Leicester research group receives £200,000 from leading charity

Posted by pt91 at Oct 14, 2014 12:03 PM |
Kidney Research UK funds investigations into IgA Nephropathy

Issued by Kidney Research UK on 14 October 2014

A group of Leicester based doctors and scientists led by Dr Karen Molyneux have received almost £200,000 of funding to investigate a strain of kidney disease which affects around 10% of patients on dialysis.

Dr Karen Molyneux and her team at the University of Leicester have received funding from Kidney Research UK, the largest funder dedicated to kidney research and kidney problems in the UK.

IgA Nephropathy (lgAN) is caused when a protein in the blood damages the kidney. Around 30% of patients with the condition will need to start dialysis or have a kidney transplant because their kidneys will fail. IgAN doesn’t have a cure and many patients don’t find out they have it until it has already damaged their kidneys.

Fact File: IgA Nephropathy

  • IgA Nephropathy (IgAN) mainly affects people in their 20s and 30s
  • The initial symptom is cola or copper coloured urine
  • The only way to diagnose IgA Nephropathy is to perform a kidney biopsy
  • Even with a kidney transplant the disease can recur because the condition is in the blood, not the kidney itself

Inside the kidney are filters which work like a sieve and filter blood to remove all the waste products the body doesn't need. This is expelled as urine.

Everyone has a protein in their blood called IgA, which normally helps the body fight infection. However, in some people the protein gets stuck inside the kidneys’ filters and damages them. This condition is called IgA Nephropathy.

As the kidney’s filters become more and more damaged by the IgA protein, they can’t filter waste as effectively and the kidneys gradually stop working. Patients will then need to start dialysis to replace their kidney function, or have a kidney transplant.

Dr Molyneux commented: “Our work will try to understand how the IgA protein which gets caught in the kidneys filters and causes damage. We don’t know what causes IgA Nephropathy, so this kind of basic science is vital to help us understand more about the disease.

“Almost a third of people who have IgAN have to start dialysis or have a kidney transplant. In the long term, a better understanding of the disease could help identify new and more effective treatments for it.”

Elaine Davies, Director of Research Operations at Kidney Research UK, said: “IgA Nephropathy can take some people by surprise because of its lack of symptoms. Therefore research into understanding this condition is vital if we are to develop ways to better detect and treat it. Our research is funded almost wholly by the public, and we can only continue to fund research like this with their continued support.”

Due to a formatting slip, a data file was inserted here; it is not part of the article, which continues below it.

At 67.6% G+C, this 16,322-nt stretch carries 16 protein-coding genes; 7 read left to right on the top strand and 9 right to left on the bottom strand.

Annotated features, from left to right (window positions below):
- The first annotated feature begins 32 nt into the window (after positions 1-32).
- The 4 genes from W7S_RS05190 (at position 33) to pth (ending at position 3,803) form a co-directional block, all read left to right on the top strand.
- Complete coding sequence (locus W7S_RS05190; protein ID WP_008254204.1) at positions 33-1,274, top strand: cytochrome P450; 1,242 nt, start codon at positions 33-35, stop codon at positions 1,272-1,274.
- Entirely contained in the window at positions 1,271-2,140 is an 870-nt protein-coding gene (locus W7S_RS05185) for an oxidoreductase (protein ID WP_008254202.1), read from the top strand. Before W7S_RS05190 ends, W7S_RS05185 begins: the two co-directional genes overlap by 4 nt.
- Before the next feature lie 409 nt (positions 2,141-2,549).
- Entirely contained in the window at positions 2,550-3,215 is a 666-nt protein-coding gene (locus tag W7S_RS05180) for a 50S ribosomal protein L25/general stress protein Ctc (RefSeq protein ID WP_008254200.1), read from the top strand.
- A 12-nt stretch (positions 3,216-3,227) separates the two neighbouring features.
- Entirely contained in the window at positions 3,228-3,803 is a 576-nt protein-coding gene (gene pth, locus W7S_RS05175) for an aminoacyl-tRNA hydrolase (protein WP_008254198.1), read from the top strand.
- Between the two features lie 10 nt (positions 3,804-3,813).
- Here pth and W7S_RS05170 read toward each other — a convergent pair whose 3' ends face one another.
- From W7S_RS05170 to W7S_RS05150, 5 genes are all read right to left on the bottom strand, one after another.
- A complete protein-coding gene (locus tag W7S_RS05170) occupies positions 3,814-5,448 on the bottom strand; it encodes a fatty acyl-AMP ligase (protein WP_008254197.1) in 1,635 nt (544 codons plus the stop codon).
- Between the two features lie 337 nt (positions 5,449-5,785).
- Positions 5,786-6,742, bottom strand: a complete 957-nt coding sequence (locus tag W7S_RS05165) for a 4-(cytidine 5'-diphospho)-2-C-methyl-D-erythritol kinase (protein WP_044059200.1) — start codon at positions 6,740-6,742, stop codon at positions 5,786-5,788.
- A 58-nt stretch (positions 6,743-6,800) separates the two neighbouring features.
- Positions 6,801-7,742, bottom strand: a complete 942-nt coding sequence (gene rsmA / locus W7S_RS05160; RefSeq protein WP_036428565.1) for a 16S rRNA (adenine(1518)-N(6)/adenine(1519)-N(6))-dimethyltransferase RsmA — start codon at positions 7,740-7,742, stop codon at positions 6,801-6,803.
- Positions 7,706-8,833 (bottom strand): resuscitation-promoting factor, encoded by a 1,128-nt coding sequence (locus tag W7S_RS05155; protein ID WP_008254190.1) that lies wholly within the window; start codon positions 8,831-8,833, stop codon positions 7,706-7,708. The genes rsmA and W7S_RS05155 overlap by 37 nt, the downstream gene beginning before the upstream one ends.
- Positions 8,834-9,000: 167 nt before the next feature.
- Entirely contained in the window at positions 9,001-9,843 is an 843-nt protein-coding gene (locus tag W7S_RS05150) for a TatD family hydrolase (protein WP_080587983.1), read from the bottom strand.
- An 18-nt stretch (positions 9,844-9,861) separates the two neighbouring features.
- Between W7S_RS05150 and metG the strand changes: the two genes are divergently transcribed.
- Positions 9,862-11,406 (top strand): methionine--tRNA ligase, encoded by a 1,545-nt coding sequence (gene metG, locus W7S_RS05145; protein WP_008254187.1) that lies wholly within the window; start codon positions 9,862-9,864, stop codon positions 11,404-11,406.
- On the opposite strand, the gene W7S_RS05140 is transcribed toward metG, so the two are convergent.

To find out more about the work of Kidney Research UK, visit: www.kidneyresearchuk.org.

ENDS

Media contacts:
Kidney Research UK Press Office: 01733 367 860
E-mail: pressoffice@kidneyresearchuk.org
Web: www.kidneyresearchuk.org.uk

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Notes to Editors:
Kidney Research UK

The charity Kidney Research UK was founded in 1961 and is the largest funder dedicated to life-saving research into kidney disease in the UK.

Kidney disease is a silent killer and every year more than 55,000 people are treated for end stage kidney failure, 3,000 people die on dialysis, while 350 die waiting for a kidney transplant. Kidney Research UK is dedicated to substantially reducing these numbers through funding life-saving research into kidney disease and by generating public awareness of kidney health.

90 per cent of people on the transplant list are waiting for a kidney, which is more than 6,000 patients. Even though cases of kidney failure are increasing by four per cent every year, Kidney Research UK must turn down four out of every five research proposals it receives due to a lack of funding - proposals which are aimed at enhancing treatments and ultimately finding a cure for kidney disease.

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